In paragraph (b), additional text is added since section 33013(a) of MAP-21 amended 49 U.S.C. section 5112(c) to add State reporting requirements, which include the name of the responsible agency for hazmat materials highway route designations. In addition, the phrase “regarding designations existing on November 14, 1994” is deleted as obsolete. Also, based on a new requirement from section 33013(b) of MAP- 21, a State or Tribally-designated route is effective only after it is published in FMCSA's Hazardous Materials Route Registry. This requirement is added as new paragraph (c).

The reference to OMB approval under control number 2125-0554 at the end of the section is deleted for clarity. Such a reference to a specific OMB information collection approval is outdated, confusing, and superfluous in the context of the rule's public information and reporting requirements.

Section 397.103. Based on a new publication requirement from section 33013(b) of MAP-21, the following sentence will be added as a new paragraph (c)(3) to clarify when a new routing designation is effective for radioactive materials: “The route is published in FMCSA's Hazardous Materials Route Registry.”

Rulemaking Analyses

Executive Order 12866 (Regulatory Planning and Review) and DOT Regulatory Policies and Procedures

FMCSA has determined that this action is not a significant regulatory action within the meaning of Executive Order 12866, as supplemented by Executive Order 13563 (76 FR 3821, January 18, 2011), or within the meaning of the DOT regulatory policies and procedures (44 FR 1103, February 26, 1979). Thus, the Office of Management and Budget (OMB) did not review this document. We expect the final rule will have minimal costs; therefore, a full regulatory evaluation is unnecessary.

Regulatory Flexibility Act

In compliance with the Regulatory Flexibility Act of 1980 (5 U.S.C. 601-612), FMCSA has evaluated the effects of this rule on small entities. Because the rule makes only minor editorial corrections and places no new requirements on the regulated industry, FMCSA certifies that this action will not have a significant economic impact on a substantial number of small entities.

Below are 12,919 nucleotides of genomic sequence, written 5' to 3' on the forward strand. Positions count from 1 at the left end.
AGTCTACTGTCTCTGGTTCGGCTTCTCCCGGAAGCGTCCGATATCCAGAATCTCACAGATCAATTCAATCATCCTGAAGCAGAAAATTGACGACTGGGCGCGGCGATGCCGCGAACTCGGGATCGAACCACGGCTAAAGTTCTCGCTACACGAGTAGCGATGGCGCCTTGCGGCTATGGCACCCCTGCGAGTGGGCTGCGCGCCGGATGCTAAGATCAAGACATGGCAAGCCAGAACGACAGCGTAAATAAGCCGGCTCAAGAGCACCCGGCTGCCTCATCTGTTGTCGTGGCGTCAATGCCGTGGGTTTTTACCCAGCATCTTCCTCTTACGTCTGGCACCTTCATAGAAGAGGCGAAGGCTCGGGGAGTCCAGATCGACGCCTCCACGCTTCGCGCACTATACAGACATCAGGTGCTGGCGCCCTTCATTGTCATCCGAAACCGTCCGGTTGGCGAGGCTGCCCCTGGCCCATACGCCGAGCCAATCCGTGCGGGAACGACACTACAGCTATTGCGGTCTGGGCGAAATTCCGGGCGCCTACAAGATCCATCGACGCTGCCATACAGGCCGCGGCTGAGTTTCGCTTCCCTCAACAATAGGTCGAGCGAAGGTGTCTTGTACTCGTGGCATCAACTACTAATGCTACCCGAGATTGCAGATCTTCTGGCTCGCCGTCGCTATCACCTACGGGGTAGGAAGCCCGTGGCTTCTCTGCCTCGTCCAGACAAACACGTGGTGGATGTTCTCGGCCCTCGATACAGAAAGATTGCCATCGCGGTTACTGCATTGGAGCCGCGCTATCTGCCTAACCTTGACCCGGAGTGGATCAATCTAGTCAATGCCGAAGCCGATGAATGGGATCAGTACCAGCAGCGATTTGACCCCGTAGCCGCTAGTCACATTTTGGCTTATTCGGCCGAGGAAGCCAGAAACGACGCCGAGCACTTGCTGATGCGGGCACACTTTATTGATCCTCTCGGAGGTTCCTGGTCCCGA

Unfunded Mandates Reform Act

The final rule will not impose an unfunded Federal mandate, as defined by the Unfunded Mandates Reform Act of 1995 (2 U.S.C. 1532, et seq.), that will result in the expenditure by State, local and tribal governments, in the aggregate, or by the private sector, of $141.9 million (which is the value of $100 million in 2010 after adjusting for inflation) or more in any 1 year.

E.O. 13132 (Federalism)

A rule has implications for Federalism under section 1(a) of Executive Order 13132 if it has “substantial direct effects on the States, on the relationship between national government and the States, or on the distribution of power and responsibilities among various levels of government.” FMCSA has determined that this rule will not have substantial direct effects on States, nor will it limit the policymaking discretion of States. Nothing in this document preempts or Start Printed Page 59454modifies any provision of State law or regulation, imposes substantial direct unreimbursed compliance costs on any State, or diminishes the power of any State to enforce its own laws. Accordingly, this rulemaking does not have Federalism implications warranting the application of E.O. 13132.